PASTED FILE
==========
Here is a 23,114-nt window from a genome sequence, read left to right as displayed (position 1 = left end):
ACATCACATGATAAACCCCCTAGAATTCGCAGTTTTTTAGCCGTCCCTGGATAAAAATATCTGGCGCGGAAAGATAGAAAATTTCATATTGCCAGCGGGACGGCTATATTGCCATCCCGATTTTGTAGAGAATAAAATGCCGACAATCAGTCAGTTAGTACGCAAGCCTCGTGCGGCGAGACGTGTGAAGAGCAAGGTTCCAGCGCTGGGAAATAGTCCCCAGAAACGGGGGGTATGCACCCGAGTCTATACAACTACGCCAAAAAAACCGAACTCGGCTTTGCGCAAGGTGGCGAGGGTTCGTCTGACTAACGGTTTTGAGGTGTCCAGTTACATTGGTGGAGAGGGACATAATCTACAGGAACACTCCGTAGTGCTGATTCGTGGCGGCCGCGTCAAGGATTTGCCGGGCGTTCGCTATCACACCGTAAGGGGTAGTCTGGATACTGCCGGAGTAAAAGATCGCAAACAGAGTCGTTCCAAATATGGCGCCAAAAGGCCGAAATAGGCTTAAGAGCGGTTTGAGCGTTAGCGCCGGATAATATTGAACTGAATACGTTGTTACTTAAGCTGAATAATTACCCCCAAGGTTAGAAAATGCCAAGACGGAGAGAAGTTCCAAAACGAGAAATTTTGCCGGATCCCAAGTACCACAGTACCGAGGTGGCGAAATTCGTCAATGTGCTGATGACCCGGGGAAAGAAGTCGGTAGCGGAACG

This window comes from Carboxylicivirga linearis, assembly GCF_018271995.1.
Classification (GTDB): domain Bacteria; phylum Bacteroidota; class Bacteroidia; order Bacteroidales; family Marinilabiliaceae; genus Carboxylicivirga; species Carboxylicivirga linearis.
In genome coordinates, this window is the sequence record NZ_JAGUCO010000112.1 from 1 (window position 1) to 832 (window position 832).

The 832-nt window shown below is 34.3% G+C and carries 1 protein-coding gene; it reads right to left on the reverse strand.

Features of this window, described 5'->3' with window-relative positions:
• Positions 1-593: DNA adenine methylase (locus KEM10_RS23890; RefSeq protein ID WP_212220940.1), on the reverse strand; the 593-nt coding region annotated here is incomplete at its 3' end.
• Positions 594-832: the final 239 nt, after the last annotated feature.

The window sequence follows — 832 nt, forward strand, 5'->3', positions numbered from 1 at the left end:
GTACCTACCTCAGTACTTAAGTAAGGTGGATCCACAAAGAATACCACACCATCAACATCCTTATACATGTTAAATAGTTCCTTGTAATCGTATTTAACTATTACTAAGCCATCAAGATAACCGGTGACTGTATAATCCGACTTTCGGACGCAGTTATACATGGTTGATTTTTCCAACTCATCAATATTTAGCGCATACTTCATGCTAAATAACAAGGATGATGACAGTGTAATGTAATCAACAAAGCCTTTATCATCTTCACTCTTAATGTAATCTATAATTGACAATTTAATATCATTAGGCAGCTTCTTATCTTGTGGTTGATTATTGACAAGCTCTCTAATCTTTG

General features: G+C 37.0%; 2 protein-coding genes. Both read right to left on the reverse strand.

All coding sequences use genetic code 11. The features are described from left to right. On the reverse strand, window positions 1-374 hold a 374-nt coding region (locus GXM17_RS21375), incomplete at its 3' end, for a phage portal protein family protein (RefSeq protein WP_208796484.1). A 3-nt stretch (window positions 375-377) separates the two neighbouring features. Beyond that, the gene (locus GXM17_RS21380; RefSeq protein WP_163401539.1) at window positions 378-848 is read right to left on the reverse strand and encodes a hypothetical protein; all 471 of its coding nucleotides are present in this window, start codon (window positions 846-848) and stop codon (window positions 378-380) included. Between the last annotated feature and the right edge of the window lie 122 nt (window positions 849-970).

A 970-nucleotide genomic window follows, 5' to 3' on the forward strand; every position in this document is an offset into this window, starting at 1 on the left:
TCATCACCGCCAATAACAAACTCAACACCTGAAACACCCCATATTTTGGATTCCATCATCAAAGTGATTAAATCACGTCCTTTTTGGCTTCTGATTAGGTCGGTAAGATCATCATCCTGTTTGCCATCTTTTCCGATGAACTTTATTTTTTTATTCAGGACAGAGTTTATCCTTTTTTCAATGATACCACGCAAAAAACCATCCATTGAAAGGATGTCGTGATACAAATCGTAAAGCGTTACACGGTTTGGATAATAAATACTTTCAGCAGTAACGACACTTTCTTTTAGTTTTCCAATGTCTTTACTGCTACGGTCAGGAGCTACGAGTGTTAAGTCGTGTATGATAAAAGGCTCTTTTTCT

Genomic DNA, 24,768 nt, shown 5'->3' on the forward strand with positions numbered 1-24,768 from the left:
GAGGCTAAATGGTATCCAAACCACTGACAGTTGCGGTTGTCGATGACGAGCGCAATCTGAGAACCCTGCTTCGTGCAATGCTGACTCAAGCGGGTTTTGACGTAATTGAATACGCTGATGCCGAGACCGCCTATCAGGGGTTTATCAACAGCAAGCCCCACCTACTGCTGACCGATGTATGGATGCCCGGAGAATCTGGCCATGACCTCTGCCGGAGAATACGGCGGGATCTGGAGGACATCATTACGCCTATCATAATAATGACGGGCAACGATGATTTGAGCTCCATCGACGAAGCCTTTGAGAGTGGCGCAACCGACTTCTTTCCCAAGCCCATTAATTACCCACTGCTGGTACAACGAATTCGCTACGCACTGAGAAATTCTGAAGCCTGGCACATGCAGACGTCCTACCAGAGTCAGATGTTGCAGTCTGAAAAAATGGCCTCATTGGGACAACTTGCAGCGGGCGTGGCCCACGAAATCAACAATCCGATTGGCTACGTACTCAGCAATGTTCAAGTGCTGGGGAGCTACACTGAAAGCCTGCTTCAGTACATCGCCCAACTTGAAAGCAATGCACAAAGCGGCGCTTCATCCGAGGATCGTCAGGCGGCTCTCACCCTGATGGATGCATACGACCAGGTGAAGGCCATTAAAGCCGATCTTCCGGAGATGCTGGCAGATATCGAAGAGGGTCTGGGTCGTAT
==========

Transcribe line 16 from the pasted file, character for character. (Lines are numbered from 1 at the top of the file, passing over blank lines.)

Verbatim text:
Genomic DNA, 24,768 nt, shown 5'->3' on the forward strand with positions numbered 1-24,768 from the left: